Owners say new barbershop and salon is about more than making money
WEST FARGO, N.D. — Indira Kovaci enjoys watching people come and go from Roots Barbershop and Salon.
Kovaci owns and operates PrimRose Boutique and Allora Salon and Suites. She rents space next door at 115 9th St. E. to the barbershop and salon.
“They’ve brought a lot of joy and a lot of laughter. I’ve learned so much about everyone, and I feel like they bring a tightknit community feel to the salon. I really enjoy that. I enjoy seeing them interact with their clients and I enjoy seeing them interact with my clients. It’s a very, very good relationship,” Kovaci said.
She’s more than a landlord. Kovaci gets her own hair done by Roots’ co-owner Brenna Fisher. She’s also a big fan of what Fisher refers to as a “headicure.”
“I highly recommend those. I felt so relaxed I almost fell asleep. It’s amazing,” Kovaci said.
Roots Barbershop & Hair Salon is owned by Fisher and former Skill Cutz co-workers Sharon Traylor and Reggie Wilcox.
The barbershop and hair salon got its start via a Roots Hair Show organized by Fisher and Traylor last February at the Courtyard by Marriott in Moorhead. The women were both working elsewhere at the time.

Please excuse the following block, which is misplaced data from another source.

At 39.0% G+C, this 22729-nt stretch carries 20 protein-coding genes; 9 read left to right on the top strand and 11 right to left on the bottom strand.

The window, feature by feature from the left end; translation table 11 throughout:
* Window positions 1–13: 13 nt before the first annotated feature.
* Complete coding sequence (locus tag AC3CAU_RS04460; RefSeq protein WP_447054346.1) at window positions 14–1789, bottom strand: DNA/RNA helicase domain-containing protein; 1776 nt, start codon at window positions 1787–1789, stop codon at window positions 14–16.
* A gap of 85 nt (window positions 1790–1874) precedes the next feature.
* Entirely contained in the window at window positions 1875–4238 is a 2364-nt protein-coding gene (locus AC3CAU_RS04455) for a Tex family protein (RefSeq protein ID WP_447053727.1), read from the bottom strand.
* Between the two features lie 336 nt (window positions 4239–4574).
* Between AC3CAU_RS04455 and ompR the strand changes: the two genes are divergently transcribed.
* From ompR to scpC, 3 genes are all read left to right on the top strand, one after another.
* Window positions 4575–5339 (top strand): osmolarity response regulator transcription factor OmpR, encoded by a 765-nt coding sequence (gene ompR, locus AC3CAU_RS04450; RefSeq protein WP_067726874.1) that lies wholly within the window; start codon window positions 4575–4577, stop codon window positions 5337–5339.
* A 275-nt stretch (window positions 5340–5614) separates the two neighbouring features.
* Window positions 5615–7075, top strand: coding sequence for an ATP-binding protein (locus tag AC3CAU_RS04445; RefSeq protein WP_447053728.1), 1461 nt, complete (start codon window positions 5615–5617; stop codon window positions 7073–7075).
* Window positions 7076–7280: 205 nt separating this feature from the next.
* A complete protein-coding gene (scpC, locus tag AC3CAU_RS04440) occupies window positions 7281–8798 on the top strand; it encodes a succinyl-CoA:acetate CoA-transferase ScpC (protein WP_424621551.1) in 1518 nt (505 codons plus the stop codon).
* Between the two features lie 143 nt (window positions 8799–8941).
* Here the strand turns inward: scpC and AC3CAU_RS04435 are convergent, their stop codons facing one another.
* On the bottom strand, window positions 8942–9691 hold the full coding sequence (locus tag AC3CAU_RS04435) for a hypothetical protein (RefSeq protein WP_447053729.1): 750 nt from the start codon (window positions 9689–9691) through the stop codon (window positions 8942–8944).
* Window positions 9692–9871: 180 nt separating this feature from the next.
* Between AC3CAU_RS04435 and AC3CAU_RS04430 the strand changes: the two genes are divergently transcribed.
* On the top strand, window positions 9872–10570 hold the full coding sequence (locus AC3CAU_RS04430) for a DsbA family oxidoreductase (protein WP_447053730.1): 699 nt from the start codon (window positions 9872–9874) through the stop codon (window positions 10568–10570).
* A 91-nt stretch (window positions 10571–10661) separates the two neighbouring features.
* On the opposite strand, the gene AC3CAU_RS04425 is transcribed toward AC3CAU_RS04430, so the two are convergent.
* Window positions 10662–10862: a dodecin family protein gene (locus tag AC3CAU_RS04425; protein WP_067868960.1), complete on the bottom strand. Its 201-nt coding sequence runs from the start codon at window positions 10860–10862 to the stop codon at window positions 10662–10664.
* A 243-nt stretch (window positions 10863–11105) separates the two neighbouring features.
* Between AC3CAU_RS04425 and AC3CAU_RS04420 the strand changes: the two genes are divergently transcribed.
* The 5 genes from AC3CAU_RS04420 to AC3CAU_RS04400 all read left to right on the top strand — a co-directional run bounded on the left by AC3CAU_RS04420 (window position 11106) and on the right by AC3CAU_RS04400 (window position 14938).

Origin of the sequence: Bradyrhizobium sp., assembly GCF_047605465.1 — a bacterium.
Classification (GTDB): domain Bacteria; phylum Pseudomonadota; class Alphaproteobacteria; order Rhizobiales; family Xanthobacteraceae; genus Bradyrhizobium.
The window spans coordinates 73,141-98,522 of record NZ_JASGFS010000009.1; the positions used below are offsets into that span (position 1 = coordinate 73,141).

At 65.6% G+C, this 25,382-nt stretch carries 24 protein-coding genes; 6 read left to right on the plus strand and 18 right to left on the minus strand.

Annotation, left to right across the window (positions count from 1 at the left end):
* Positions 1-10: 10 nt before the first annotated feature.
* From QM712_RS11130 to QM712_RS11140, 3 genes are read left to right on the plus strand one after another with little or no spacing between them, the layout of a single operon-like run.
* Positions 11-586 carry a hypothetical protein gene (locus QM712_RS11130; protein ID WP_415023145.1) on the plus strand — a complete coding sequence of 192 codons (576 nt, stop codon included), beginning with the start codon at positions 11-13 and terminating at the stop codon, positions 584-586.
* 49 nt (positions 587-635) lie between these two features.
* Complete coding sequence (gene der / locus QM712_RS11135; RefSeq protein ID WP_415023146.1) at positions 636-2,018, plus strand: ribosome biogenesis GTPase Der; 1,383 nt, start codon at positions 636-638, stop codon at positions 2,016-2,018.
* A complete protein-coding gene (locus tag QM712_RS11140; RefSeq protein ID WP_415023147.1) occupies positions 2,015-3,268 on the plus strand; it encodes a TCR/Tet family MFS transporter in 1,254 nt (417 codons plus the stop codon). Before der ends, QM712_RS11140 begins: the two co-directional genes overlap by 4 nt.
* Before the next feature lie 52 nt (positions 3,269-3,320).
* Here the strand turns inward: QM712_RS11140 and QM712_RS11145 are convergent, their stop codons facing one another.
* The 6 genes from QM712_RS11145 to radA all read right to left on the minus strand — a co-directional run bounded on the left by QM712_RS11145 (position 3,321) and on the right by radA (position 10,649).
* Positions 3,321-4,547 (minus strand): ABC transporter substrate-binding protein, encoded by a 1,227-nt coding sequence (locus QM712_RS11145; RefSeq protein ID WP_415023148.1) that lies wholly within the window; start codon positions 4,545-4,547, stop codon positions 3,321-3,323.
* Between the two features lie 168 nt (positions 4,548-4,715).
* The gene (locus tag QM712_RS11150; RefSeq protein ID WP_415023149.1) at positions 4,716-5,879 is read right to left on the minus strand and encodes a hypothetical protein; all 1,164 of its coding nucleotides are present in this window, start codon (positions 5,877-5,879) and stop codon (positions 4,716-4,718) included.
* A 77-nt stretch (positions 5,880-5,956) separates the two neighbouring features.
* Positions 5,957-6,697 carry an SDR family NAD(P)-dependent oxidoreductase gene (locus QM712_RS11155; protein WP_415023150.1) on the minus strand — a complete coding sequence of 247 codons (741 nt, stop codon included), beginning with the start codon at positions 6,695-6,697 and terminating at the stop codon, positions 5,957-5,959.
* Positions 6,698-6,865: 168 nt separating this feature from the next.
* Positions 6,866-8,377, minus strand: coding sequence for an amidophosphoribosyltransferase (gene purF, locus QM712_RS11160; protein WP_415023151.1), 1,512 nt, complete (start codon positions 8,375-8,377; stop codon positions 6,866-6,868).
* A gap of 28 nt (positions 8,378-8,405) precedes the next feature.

Traylor said they were overwhelmed at the success of the event that drew a crowd of over 350 people.
“We didn’t even know COVID was going to happen. It’s a blessing that didn’t interrupt our event,” she said.
When barbershops and salons were forced to close in March due to concerns about the spread of the coronavirus pandemic, the women had time to consider their next move. That’s when they got the idea to start their own business.
Wilcox joined the women in opening Roots Barbershop & Salon in May at 1420 9th St. E. in West Fargo. In September, they moved the business to its current location.
Roots Barbershop & Salon specializes in haircuts, colors, perms, locs (the preferred term for dreadlocks) and braids.
“There isn’t a type of hair we can’t do,” Traylor said. “We want you to feel any issue you have we can provide for you. It doesn’t matter your hair, your age or your style or if you don’t know what to do, we want you to know we can figure something out for you.”
The owners all share similar values, Traylor said.
“Our shop is more about community than making money. We all have the same thought process,” she said.
“Without the community you’re nonexistent,” Wilcox added. “We just have to figure out methods to become known in the community.”
One way they’ve tried to do this is through regular spoken word nights at the barbershop and salon.
“People can come and read poetry. Some sing songs or play the guitar. Anything artistic. It’s a very relaxed environment where you can wear whatever. There is music and candles and little bites to eat,” Traylor said. “That’s where the community part comes in. It has nothing to do with barbering.”